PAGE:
8. 8. Case 1:12-cv-00346-EJL Document 1 Filed 07/06/12 Page 7 of 15 was not overturned, notwithstanding a “careful review” of the “additional evidence supplied by Mr. Mora’s previous legal representative….”23. On April 30, 2012, Plaintiff Mora, through counsel, requested further review of the consular officer’s decision. Specifically, Mr. Mora requested an Advisory Opinion on the legal question of whether the “reasonable ground[s] to believe” standard was correctly applied to the facts of his case.24. Advisory Opinions are issued by the Visa Office of Defendant State Department. The Visa Office of the Department of State is located in Washington D.C.25. On June 1, 2012, Defendant State Department sent an email (“Advisory Opinion”) to undersigned counsel in which it indicated that the consular officer’s decision would not be overturned. The Advisory Opinion incorrectly identifies Plaintiff Mora’s name and contains numerous other factual inaccuracies.26. On June 4, 2012, Plaintiff Mora, through undersigned counsel, sent a reply email to Defendant State Department requesting re-review of the matter because of the numerous factual inaccuracies in the Advisory Opinion. The June 4, 2012 email to Defendant State Department identified the factual errors in the Advisory Opinion and explained why the assertions contained therein were mistaken.27. Plaintiffs have not received a response from Defendant State Department as of the filing of this complaint. COMPLAINT 7
  9. 9. Case 1:12-cv-00346-EJL Document 1 Filed 07/06/12 Page 8 of 1528. Plaintiff Mora has been residing in Mexico, separated from his U.S. citizen wife, since August 31, 2009. Since Mr. Mora’s departure from the United States, Plaintiff Mora has never illegally reentered the United States or attempted to do so. II. JURISDICTION AND VENUE29. This Court has federal question jurisdiction over this matter pursuant to 28 U.S.C. § 1331 as it raises claims under the Constitution of the United States, the Immigration and Nationality Act (INA), 8 U.S.C. § 1101 et seq., and the Administrative Procedures Act (“APA”), 5 U.S.C. § 701 et seq.30. Jurisdiction is further alleged pursuant to 28 U.S.C. § 1361.31. This Court is competent to adjudicate this case, notwithstanding the so-called doctrine of consular non-reviewability, because Defendants’ decision on Plaintiff Mora’s immigrant visa application was not supported by a facially legitimate and bona fide reason. See Kleindienst v. Mandel, 408 U.S. 753 (1972); Bustamante v. Mukasey, 531 F.3d 1059 (9th Cir. 2008).32. The only indications in Plaintiff’s entire FOIA-obtained alien file that makes reference to Plaintiff’s alleged gang affiliation are the statements contained on Form I-213. According to Form I-213, the identification of Plaintiff as a gang member was made by the Nampa Police Department following a routine traffic stop.33. After the I-213 was created, a Corporal with the Special Gang Investigation Unit of the Nampa Police Department wrote a letter stating that the Nampa COMPLAINT 8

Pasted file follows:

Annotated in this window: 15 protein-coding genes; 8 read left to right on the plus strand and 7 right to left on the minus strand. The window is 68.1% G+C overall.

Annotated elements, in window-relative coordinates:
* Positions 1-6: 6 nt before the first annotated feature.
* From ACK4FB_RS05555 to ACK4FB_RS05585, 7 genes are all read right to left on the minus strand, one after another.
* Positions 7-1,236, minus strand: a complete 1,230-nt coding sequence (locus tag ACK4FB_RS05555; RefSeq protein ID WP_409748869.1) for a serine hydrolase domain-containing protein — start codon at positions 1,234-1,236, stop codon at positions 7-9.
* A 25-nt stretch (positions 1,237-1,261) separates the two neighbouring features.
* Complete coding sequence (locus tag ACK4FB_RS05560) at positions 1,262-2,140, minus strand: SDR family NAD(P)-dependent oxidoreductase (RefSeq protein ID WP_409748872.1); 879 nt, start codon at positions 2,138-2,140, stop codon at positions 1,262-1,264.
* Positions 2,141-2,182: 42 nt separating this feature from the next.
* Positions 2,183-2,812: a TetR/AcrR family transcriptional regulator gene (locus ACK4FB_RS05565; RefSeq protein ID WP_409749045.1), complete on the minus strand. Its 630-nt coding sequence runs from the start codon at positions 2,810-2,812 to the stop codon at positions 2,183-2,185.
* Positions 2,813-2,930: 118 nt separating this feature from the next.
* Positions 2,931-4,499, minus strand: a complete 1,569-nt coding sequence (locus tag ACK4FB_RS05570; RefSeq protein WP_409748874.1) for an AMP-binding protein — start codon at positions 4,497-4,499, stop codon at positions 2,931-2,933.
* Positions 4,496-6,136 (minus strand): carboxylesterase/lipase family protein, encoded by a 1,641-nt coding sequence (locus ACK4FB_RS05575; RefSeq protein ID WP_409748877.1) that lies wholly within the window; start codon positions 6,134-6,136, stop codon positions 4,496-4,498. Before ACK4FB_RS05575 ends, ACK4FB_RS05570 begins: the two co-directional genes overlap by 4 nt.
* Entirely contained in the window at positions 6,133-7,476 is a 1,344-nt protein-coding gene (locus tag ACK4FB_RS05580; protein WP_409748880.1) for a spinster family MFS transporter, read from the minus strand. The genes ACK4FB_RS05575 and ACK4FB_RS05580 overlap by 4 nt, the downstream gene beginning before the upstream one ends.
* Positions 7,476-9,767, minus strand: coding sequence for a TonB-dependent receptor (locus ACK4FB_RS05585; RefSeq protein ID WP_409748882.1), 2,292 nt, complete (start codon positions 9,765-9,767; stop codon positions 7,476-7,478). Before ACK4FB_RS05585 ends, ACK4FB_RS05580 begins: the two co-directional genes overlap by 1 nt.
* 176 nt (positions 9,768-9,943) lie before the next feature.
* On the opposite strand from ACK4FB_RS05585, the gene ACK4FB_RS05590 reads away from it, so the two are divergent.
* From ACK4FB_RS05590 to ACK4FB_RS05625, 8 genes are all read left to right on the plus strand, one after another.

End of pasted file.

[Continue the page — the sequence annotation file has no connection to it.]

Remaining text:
10. 10. Case 1:12-cv-00346-EJL Document 1 Filed 07/06/12 Page 9 of 15 Police Department had, in effect, no reason to believe that Plaintiff Mora was a gang associate or that his tattoos specifically indicate gang involvement.34. Defendants’ denial of Plaintiff’s Immigrant Visa application cannot have been based on a good faith determination that Plaintiff Mora is a gang member because the very entity responsible for generating the accusation subsequently withdrew from the accusation and indicated, in effect, that it had no reason to believe Plaintiff Mora was involved in gang activity.35. Defendants’ application of the 8 U.S.C. § 1182(a)(3)(A)(ii) inadmissibility ground to Plaintiff Mora’s Immigrant Visa application is not based on a facially legitimate or bona fide reason.36. There is no evidence in the record to support a finding that Plaintiff Mora is inadmissible pursuant to 8 U.S.C. § 1182(a)(3)(A)(ii).37. Defendants application of the 8 U.S.C. § 1182(a)(3)(A)(ii) inadmissibility ground to Plaintiff Mora’s Immigrant Visa application was done in bad faith.38. Defendants exceeded their authority by applying the 8 U.S.C. § 1182(a)(3)(A)(ii) inadmissibility ground to Plaintiff Mora’s Immigrant Visa application.39. Defendants misinterpreted 8 U.S.C. § 1182(a)(3)(A)(ii) when it applied this provision of law to Plaintiff Mora.40. In finding Plaintiff Mora inadmissible pursuant to 8 U.S.C. § 1182(a)(3)(A)(ii), Defendants acted contrary to law. COMPLAINT 9